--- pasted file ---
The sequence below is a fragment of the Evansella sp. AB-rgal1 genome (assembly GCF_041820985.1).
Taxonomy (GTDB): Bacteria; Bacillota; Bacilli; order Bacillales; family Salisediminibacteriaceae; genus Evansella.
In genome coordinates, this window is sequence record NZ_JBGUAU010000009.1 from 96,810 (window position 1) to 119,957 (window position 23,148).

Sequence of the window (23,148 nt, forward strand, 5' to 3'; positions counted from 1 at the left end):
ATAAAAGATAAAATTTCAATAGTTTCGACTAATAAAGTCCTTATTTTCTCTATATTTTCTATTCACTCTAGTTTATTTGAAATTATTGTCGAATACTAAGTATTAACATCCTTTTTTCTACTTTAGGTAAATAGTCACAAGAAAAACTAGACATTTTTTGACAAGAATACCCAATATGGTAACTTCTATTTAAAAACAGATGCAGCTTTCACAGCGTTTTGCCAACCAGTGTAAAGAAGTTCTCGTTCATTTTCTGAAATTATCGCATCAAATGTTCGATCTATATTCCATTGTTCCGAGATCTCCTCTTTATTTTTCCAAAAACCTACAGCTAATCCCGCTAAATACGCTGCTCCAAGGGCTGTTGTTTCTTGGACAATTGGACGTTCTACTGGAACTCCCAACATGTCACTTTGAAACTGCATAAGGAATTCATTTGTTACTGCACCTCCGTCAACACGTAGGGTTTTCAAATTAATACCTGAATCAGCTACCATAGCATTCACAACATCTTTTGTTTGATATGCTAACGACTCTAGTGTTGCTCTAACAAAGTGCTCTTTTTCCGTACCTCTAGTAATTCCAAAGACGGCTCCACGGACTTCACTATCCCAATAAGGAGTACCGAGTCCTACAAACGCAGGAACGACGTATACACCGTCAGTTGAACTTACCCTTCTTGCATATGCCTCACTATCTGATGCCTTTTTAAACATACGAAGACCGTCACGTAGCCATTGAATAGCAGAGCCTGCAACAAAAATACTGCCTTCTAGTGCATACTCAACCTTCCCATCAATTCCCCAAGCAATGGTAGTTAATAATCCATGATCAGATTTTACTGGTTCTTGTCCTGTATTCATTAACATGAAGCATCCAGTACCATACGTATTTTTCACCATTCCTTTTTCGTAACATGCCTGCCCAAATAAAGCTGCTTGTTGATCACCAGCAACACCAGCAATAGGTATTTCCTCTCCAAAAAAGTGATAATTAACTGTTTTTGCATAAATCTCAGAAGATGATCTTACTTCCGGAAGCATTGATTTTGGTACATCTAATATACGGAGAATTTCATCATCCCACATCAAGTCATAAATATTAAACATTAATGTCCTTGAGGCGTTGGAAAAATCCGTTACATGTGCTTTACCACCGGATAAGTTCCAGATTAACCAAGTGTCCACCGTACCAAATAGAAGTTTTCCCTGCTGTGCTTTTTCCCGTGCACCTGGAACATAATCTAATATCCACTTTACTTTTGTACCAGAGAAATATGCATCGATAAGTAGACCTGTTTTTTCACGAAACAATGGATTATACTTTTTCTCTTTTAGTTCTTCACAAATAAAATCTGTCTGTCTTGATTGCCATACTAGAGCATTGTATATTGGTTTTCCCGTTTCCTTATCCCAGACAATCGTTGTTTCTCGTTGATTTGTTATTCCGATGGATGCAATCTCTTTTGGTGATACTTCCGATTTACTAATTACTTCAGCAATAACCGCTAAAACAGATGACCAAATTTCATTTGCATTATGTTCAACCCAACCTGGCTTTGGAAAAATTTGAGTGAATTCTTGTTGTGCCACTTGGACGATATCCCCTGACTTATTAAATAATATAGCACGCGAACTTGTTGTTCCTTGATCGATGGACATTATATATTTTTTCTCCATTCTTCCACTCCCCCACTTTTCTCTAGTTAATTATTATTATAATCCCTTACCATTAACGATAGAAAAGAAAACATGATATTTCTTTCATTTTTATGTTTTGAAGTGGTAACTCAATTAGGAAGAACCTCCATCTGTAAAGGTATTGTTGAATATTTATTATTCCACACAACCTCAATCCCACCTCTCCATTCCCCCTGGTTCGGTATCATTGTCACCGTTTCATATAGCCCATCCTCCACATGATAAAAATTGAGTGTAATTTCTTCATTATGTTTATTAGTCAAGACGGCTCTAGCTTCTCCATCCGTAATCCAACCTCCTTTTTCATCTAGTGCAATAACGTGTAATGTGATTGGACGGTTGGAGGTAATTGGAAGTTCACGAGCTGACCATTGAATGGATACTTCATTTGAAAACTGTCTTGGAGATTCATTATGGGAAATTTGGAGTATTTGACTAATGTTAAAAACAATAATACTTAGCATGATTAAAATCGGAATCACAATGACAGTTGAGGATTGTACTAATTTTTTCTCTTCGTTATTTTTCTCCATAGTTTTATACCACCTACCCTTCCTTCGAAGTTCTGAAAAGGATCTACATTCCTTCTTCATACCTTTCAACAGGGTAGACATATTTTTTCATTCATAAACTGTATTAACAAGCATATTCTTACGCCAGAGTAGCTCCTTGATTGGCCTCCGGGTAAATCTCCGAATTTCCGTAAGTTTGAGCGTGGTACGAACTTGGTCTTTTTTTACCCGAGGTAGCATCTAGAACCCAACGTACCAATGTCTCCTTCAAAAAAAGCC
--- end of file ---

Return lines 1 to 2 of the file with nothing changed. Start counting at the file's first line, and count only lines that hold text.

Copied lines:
The sequence below is a fragment of the Evansella sp. AB-rgal1 genome (assembly GCF_041820985.1).
Taxonomy (GTDB): Bacteria; Bacillota; Bacilli; order Bacillales; family Salisediminibacteriaceae; genus Evansella.